Sophia Bush's Shut Down Harassment In A Huge Way

Many women are faced with blatant, unwanted sexual advances from men every single day. For female actors, the problem can be compounded when they encounter "fans" who believe that famous women owe them attention because they watch their projects. It's completely disgusting behavior, and Sophia Bush shut one such creep down in an epic open letter posted on her Twitter, written to a man on her plane who refused to stop harassing her during their flight.

Bush, star of NBC's Chicago P.D., was just trying to enjoy her flight when she encountered the seatmate nightmares are made of. In her open letter, Bush noted all the ways she tried to politely ask the man to stop engaging with her before she had to resort to moving seats. Nothing, though, would stop the man from making unwanted advances — not Bush opening a book, putting on a hat, or even directly asking him to stop. The experience not only sounds irritating, but scary. It's all too common behavior for some men to continue to pursue a woman even after she has made it clear she is not interested. The unfounded sense of entitlement that Bush's seatmate demonstrated is something no woman should have to put up with, but unfortunately, so many do.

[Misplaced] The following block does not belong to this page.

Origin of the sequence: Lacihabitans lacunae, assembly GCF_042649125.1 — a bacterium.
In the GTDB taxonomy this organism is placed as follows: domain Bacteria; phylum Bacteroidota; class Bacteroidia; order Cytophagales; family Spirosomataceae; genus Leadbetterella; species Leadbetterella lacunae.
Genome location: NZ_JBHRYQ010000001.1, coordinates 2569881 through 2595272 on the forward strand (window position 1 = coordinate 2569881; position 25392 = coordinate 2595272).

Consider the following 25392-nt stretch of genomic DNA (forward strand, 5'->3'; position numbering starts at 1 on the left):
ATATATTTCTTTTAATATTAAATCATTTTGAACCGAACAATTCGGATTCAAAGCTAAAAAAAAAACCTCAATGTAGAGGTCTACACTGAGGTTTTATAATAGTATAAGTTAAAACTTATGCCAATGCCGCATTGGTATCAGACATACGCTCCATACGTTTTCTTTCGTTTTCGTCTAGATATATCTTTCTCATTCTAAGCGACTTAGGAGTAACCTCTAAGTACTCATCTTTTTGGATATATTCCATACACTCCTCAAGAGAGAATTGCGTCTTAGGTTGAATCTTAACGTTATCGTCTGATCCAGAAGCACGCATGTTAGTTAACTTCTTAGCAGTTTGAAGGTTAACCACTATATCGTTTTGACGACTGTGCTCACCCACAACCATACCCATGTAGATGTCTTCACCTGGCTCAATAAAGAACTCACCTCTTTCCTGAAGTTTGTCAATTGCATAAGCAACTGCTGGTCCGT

As completely frustrating as it is that Bush had to go through such an uncomfortable ordeal, her shutdown of the man through the letter is a thing of beauty. Bush's anger is palpable and justified as she offers the man some advice on what not to do the next time he feels the urge to treat a woman so disrespectfully. "Stop turning around and looking at her," Bush writes. "Stop leaning out of your seat and towards her body when she has to grab something out of the overhead bin above her original seat, and sadly also above you, mid-flight."

Women, whether they are famous or not, often find themselves on the receiving end of unwanted and inappropriate attention. Having it happen on a plane where there is little you can do to get away from the aggressor sounds like an actual nightmare. By sharing her story, Bush turned a terrible situation into a talking point for women and men alike. For men, her story should be taken to heart. It is not OK to make a woman feel unsafe and uncomfortable whether you have seen her on TV or not. And for women, Bush showed there is power in speaking out.

Even if the creep from the plane never sees her letter, many others will, and Bush's refusal to let an awful man's behavior go unchecked is inspiring. Bravo.